- Nearly half identify as Hispanic, while about 15% are Black or African American.
- Some, but not all of CareerWise Colorado’s programs are registered with the U.S. Department of Labor.
And in North Carolina, which has invested in infrastructure to support the growth of youth apprenticeship, data from Apprenticeship NC’s 2020-2021 annual report shows that the breakdown of industries hiring youth apprentices looks significantly different than the breakdown of industries hiring adult apprentices, with higher shares of youth apprentices in fields like advanced manufacturing, IT, and logistics that offer good jobs and pathways for advancement.
These data are not meant to challenge the finding that young adults in the registered apprenticeship system, as a cohort, are facing many of the inequities that have been well-documented in the system as a whole. That is undeniable. But these data do suggest that youth apprenticeship programs, when designed to intentionally support the learning needs of young adults, are capable of disrupting some of those patterns, at least in terms of participation by race and gender, and in the industries in which young adults complete their apprenticeships. While outcomes data on youth apprenticeship programs is still emerging, early data from leading programs like these offer reason to be optimistic.
Where do we go from here?
To better understand the recent growth in the U.S. Registered Apprenticeship system, we need better data to identify meaningful differences between apprenticeship programs to understand if, how, and why different models produce different outcomes, and for whom. Without this information, it will be difficult to identify promising approaches and to make informed decisions about how to support or replicate them. While this is true across the Registered Apprenticeship system, when it comes to young adults, we need—at a minimum—to be able to identify youth who are in youth apprenticeship programs in federal data.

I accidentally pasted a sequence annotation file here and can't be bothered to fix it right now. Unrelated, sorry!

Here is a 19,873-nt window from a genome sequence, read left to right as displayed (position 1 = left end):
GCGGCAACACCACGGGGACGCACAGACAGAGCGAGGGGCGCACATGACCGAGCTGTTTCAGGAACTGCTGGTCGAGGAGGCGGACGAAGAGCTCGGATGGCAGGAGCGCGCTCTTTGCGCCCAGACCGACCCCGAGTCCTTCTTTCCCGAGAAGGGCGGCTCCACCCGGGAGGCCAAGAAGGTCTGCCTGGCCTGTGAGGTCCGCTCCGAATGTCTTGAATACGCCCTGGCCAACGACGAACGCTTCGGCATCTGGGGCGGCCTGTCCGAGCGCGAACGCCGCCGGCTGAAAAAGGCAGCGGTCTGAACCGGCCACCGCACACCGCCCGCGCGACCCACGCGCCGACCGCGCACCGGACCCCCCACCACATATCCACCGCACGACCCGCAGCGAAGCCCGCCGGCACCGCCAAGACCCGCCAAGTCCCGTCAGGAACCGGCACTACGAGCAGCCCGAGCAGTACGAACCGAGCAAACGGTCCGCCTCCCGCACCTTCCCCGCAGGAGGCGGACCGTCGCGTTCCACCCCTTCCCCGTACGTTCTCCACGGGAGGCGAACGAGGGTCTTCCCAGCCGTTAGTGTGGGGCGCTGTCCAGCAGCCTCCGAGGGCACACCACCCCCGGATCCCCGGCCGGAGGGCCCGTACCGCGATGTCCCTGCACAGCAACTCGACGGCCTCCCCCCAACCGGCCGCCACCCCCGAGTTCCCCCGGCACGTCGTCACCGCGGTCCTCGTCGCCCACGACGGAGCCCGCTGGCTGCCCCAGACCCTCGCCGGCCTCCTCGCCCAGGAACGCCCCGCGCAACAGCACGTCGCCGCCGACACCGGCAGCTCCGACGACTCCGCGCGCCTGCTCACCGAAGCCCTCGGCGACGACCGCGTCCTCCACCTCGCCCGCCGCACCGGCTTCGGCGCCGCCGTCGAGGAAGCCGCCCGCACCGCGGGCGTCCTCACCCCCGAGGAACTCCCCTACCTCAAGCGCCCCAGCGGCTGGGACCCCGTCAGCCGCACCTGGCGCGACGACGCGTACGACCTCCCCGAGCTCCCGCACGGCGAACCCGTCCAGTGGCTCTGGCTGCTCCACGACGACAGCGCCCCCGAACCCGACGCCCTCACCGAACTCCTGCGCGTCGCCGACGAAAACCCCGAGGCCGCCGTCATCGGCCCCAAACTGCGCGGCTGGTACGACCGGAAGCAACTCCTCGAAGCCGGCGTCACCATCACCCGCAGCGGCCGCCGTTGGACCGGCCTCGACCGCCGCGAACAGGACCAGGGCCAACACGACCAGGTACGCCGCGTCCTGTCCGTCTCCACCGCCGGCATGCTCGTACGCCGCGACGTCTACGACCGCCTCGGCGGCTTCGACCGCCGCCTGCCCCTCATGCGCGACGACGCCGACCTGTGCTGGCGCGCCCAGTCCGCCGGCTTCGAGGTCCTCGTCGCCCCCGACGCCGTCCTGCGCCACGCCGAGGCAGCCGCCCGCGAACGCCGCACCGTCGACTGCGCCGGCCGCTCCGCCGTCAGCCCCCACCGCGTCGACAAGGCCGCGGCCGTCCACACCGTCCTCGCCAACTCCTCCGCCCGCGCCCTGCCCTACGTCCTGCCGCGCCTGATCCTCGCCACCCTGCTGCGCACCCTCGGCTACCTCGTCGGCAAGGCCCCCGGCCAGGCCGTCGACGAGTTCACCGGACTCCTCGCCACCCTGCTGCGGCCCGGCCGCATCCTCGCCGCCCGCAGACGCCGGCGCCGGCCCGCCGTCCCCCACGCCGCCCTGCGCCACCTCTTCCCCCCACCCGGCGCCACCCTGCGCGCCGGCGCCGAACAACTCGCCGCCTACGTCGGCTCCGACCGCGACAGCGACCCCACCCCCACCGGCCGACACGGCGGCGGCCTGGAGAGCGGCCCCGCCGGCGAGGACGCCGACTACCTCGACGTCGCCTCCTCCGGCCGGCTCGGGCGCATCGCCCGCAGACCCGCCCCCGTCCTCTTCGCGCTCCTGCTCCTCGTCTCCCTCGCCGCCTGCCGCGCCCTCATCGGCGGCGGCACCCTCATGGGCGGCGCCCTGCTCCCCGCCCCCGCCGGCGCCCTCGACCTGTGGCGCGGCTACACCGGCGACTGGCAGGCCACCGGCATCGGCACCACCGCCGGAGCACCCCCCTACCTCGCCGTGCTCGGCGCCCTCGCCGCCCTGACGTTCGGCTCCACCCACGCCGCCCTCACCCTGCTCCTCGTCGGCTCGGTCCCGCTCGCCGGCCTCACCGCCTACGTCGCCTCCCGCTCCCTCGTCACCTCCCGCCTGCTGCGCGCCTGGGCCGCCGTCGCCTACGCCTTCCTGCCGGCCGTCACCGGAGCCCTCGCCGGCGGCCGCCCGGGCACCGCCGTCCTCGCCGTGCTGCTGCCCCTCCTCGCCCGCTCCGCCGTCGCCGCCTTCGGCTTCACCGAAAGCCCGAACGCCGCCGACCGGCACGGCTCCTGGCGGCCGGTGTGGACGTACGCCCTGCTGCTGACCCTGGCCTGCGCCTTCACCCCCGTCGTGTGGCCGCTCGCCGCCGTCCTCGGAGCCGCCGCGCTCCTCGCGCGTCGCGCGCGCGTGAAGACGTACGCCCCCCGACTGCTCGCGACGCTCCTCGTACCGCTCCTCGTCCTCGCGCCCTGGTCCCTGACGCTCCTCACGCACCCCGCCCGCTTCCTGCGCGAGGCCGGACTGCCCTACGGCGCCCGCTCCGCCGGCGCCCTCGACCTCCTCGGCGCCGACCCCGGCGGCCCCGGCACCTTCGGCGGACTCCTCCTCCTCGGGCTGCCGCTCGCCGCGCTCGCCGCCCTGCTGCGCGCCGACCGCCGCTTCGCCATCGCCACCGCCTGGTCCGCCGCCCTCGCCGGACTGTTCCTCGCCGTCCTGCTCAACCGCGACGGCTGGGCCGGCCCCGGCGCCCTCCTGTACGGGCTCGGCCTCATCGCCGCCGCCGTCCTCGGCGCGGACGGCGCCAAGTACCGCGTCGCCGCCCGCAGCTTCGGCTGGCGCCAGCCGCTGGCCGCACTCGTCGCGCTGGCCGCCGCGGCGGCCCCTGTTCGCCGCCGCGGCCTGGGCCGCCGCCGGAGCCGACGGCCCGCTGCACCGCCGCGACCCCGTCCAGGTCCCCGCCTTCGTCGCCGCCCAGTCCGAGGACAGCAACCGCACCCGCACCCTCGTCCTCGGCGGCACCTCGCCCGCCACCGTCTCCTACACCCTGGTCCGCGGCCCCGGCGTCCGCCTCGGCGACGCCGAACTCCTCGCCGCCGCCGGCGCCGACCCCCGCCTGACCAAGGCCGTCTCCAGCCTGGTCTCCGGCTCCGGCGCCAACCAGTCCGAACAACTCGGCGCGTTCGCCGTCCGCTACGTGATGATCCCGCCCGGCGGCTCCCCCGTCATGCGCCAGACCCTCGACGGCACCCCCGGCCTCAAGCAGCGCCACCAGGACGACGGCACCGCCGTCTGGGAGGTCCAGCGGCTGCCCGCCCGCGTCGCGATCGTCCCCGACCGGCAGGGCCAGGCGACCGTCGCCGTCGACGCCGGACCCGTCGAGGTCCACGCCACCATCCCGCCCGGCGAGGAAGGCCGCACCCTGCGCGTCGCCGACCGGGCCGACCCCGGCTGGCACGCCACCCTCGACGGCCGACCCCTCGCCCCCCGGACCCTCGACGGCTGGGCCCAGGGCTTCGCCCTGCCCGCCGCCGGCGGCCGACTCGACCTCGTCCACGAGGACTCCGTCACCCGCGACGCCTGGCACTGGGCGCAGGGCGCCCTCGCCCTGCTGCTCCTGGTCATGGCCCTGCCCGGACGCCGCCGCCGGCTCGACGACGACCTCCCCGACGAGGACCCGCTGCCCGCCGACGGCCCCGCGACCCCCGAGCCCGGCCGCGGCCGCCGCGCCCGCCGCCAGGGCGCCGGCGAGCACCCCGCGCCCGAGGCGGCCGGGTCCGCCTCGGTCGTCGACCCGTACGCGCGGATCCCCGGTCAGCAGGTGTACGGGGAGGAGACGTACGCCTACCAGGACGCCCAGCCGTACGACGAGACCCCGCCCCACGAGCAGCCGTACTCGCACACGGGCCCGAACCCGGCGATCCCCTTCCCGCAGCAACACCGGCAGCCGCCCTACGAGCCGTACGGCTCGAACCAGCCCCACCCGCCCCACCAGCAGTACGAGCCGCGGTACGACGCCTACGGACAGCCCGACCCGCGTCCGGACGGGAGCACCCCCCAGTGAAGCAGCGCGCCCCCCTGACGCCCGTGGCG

That’s easier said than done, of course. But a good first step would be to adopt clear definitions about different program models that are emerging and improve the data we collect about them at every level of the system. State and local program leaders have taken steps to build and connect systems that collect better data on youth apprenticeship. But leaving this process entirely to states could lead to a patchwork of program definitions and data, further complicating our understanding of what programs work, for whom, and why.
A federal definition of youth apprenticeship could provide needed clarity to the field, while allowing necessary flexibility for states, and paving the way for improvements in data collection and availability. This could be achieved through a regulatory process led by the U.S. Department of Labor, or legislatively, such as through a reauthorization of the National Apprenticeship Act.
The National Apprenticeship Act of 2021, which was passed by the House last year before stalling in the Senate, would require state registration agencies to compile and submit to the Labor Department annual reports that include performance data disaggregated by program type (i.e., apprenticeship, pre-apprenticeship, youth apprenticeship, all defined in the bill) and by participant race, ethnicity, sex, age, and barriers to employment.
This new approach would represent a huge improvement over the current system, providing more, and more useful data to inform future investments in the fast-growing Registered Apprenticeship system. Until then, we must continue to monitor the gaps and trends RAPIDS can reveal, while being mindful of its frustrating limitations as a source of information about specific program models and characteristics.
Taylor White is the national director of the Partnership to Advance Youth Apprenticeship and a senior policy advisor for K–12 education and workforce with the Center on Education & Labor at New America. This piece was originally published by New America.